Throughout art history, the names of male artists have remained relevant as female creators have been largely dismissed or forgotten. Italian Renaissance painter Sofonisba Anguissola is a prime example of this. The self-sustaining woman garnered acclaim from the great artists Michelangelo and Anthony van Dyck, and she had the honor of being a court painter to Spanish King Phillip II. But today, she is mostly unknown, and she isn’t the only one. Many female creatives of this time period remain in obscurity, even to the staff at the museums housing their work.
A forthcoming online database is working to change this narrative. Called A Space of Their Own (a reference to author Virginia Woolf’s A Room of One’s Own), it will attempt to compile a “comprehensive resource” of female painters, printmakers, sculptors, and more that were active in the United States and Europe between the 15th and 19th centuries. The database is a collaboration between a group of researchers at the Indiana University Bloomington and the Advancing Women Artists (AWA) foundation, which is a Florence-based nonprofit that works to identify, restore, and showcase art by women kept in Italian museum storage spaces.
There are similar databases online. Clara, for instance, features 18,000 women visual artists from all time periods—but it’s no longer being updated. AWARE is a French nonprofit organization cataloging international female artists that were born between 1860 and 1972. The team behind A Space of Their Own believes their database will expand where others might fall short. “[No other database will] cover as many women from all Europe, with as much information as possible including a robust bibliography and as large an image base as possible,” Adelheid Gealt an art history professor and the director of A Space of Their Own explains.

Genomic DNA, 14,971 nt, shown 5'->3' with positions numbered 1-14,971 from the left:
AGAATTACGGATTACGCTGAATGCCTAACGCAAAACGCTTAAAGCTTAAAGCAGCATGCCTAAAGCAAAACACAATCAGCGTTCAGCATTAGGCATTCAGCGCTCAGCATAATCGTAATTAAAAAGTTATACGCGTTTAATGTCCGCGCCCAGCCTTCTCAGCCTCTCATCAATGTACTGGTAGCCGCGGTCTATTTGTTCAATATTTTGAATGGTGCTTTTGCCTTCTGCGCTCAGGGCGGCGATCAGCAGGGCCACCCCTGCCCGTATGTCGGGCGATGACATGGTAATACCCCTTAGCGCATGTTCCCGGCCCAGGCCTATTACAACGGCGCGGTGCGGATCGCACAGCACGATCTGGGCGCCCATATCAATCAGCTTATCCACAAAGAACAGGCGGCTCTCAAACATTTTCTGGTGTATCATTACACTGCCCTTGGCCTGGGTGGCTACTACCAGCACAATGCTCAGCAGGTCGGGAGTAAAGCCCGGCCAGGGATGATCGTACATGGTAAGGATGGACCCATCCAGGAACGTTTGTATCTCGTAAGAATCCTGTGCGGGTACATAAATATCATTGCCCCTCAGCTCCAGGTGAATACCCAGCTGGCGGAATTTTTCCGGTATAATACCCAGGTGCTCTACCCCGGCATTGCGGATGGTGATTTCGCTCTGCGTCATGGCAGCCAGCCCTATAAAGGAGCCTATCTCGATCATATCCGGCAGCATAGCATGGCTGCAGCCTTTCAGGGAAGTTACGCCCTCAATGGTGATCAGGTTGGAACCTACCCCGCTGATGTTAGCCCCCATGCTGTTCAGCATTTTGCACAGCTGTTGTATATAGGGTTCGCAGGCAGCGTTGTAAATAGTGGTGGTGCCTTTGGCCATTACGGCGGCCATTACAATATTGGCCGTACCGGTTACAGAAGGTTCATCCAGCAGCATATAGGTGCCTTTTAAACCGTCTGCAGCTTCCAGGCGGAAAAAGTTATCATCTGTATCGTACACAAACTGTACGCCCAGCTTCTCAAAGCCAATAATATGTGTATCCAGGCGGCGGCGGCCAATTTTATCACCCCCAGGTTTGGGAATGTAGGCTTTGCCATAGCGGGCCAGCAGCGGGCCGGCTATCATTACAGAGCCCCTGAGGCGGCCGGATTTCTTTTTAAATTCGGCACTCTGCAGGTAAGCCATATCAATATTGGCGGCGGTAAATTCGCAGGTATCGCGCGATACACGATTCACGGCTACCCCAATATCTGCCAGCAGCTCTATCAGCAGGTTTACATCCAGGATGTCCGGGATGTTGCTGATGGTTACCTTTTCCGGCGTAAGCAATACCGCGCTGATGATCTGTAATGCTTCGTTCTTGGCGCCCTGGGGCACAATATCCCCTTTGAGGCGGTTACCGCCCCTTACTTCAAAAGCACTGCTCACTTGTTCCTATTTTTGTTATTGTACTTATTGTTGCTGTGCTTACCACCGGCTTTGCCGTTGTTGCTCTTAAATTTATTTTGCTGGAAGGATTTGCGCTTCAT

Currently, the database is growing their master list. They have over 600 individual artists and reached out to thousands of museums for their work—in addition to putting out a public request for information. “When you start asking museums what works they have by women, it is surprising to find how few have this information at their fingertips,” Linda Falcone, director of AWA, states. “The ultimate goal of this project is to raise awareness among museum executives first and then for the general public. It does not end with the database. It begins with the database.”
“[The process] is slow going but so important,” Gealt remarks. “Our hope, of course, is that over time, many of these women artists will return to the mainstream.”
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